2. Auditory verbal hallucinations as the result of misattributed inner speech............................................................................................................................................2795

3. Why do people who hear voices experience inner speech as alien?............................................................................................................................................................2796

4. Neurostimulation as a treatment for AVHs................................................................................................................................................................................................................2798

4.1. Neurostimulation as a therapeutic technique..........................................................................................................................................................................................2798

4.2. Can neurostimulation be used to treat AVHs?..........................................................................................................................................................................................2799

4.3. How might treatment with neurostimulation affect the cognitive and neural mechanisms associated with AVHs? ........................................2800

4.4. Neurostimulation and inner speech ..............................................................................................................................................................................................................2802

5. Future directions ......................................................................................................................................................................................................................................................................2802

6. Conclusions ................................................................................................................................................................................................................................................................................2803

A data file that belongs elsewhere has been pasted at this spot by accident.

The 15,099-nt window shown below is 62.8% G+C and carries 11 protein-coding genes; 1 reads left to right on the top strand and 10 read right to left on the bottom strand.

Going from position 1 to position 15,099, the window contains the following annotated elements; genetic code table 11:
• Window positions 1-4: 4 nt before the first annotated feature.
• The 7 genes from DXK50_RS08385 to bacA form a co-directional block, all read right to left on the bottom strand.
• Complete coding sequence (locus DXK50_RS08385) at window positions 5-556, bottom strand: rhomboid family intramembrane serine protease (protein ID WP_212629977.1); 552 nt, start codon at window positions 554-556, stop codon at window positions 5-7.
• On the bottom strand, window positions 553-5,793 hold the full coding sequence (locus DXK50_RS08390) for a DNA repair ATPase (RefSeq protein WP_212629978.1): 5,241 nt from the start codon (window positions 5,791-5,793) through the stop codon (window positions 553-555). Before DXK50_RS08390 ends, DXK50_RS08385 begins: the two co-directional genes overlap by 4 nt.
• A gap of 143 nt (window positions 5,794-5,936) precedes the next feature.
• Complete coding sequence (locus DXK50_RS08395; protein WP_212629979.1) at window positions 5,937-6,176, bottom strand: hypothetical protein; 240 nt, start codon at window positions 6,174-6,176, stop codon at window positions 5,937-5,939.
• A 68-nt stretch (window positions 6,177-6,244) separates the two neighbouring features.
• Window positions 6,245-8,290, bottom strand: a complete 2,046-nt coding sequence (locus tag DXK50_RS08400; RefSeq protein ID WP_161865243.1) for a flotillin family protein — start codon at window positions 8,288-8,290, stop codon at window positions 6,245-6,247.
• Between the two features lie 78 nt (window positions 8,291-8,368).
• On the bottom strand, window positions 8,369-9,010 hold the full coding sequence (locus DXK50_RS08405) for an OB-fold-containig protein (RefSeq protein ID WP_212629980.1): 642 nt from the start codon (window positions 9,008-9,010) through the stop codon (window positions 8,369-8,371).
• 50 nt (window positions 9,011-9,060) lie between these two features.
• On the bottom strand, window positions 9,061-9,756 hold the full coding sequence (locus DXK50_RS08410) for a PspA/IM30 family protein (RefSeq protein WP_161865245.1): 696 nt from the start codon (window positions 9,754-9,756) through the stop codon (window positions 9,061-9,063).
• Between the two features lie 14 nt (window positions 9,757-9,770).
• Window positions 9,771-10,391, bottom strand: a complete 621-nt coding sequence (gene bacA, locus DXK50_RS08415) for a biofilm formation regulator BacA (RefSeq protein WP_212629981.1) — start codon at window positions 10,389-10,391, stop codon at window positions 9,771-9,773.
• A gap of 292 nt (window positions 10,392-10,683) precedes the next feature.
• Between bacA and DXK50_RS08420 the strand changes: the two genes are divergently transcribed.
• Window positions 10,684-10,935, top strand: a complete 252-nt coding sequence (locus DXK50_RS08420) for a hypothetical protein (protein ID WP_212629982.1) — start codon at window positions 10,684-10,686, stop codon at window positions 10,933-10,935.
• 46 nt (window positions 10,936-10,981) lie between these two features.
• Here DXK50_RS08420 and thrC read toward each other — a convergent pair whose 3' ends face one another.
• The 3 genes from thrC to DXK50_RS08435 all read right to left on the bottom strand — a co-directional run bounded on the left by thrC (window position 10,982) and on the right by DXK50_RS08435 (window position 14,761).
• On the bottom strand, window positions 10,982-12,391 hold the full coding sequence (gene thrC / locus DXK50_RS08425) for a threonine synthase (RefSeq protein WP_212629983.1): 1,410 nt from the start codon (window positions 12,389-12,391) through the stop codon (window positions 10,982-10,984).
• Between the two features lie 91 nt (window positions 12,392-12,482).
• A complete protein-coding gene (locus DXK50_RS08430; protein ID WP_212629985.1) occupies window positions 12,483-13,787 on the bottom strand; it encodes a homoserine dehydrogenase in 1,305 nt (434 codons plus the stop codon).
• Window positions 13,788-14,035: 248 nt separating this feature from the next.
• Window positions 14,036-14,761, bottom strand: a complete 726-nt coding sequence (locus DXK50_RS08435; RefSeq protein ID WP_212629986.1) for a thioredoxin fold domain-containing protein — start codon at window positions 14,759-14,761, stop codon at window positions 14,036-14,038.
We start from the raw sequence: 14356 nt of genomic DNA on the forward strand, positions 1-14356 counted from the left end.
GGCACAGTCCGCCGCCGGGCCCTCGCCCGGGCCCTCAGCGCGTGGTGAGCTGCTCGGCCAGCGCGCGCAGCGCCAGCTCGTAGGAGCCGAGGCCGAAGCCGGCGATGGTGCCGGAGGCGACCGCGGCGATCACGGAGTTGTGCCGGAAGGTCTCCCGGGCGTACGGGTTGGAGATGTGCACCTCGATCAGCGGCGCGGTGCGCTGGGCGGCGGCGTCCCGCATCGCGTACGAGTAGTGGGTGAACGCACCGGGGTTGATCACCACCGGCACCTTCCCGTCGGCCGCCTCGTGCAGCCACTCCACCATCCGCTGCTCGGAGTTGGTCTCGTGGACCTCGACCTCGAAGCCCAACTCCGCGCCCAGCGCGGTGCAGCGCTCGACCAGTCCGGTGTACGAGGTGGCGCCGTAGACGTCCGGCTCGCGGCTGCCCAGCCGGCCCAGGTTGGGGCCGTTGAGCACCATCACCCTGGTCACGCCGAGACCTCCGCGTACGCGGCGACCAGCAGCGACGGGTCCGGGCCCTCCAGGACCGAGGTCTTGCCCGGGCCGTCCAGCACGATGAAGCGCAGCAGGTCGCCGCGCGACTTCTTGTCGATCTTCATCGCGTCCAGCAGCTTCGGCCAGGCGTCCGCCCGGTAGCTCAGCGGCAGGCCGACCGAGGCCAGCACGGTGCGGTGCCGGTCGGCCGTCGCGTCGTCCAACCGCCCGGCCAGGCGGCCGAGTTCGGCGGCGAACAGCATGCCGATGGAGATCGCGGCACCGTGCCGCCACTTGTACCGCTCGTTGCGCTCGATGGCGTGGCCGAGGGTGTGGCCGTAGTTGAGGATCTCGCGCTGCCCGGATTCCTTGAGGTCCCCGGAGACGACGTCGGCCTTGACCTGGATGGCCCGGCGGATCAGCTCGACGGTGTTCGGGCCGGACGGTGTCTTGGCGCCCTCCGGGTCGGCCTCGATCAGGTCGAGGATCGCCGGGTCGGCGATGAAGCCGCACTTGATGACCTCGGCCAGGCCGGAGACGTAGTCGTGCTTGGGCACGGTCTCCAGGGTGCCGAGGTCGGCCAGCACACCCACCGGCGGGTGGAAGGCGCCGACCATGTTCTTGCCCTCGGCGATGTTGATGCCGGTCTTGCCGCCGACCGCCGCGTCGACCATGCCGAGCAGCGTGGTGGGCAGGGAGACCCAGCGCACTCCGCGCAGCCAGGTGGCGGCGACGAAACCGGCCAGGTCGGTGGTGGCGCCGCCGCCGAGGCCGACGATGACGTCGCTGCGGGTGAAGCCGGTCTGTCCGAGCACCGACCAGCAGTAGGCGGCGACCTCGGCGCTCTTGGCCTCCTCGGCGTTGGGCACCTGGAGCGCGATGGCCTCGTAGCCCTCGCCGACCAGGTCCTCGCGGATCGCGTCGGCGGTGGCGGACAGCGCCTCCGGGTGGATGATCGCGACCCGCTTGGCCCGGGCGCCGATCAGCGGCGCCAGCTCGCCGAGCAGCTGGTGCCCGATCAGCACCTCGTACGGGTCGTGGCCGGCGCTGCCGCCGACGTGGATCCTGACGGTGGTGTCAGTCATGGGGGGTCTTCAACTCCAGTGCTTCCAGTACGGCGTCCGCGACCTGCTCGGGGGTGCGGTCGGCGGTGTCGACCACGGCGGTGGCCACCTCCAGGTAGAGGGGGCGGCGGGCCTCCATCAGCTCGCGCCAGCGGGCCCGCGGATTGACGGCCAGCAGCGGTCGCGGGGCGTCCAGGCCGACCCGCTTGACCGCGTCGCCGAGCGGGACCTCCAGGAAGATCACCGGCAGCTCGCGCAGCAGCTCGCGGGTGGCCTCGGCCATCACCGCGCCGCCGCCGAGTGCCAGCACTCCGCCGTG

References ..................................................................................................................................................................................................................................................................................2803

1. Introduction

Auditory verbal hallucinations (AVHs) are the phenomenon of hearing voices in the absence of any speaker, and are experienced by around 60-80% of people diagnosed with schizophrenia (Sartorius et al., 1986). Some studies also report that they are expe-

* This is an open-access article distributed under the terms of the Creative Commons Attribution License, which permits unrestricted use, distribution and reproduction in any medium, provided the original author and source are credited.

* Corresponding author. Tel.: +44 191 334 3251. E-mail address: (P. Moseley).

rienced by between 1.5% and 3% of the general population (Tien, 1991), highlighting that the experience is not always pathological, though estimates greatly vary between sources on this matter (Beavan et al., 2011). Despite the prevalence of this experience, surprisingly little is known about the cognitive and neural mechanisms underlying AVHs, and they may be refractory to current treatment options in around 25% of cases (Shergill et al., 1998).

A recent review by Sommer et al. (2012) suggested that antipsy-chotic medication such as olanzapine, amisulpride, ziprasidone or quetiapine may be the most efficacious treatment option for AVHs in schizophrenia, while clozapine should only be used in the event that these are unsuccessful. Anti-psychotic medication tends to block D2-receptors in the brain, leading to hypotheses emphasizing

0149-7634/$ - see front matter © 2013 The Authors. Published by Elsevier Ltd. All rights reserved.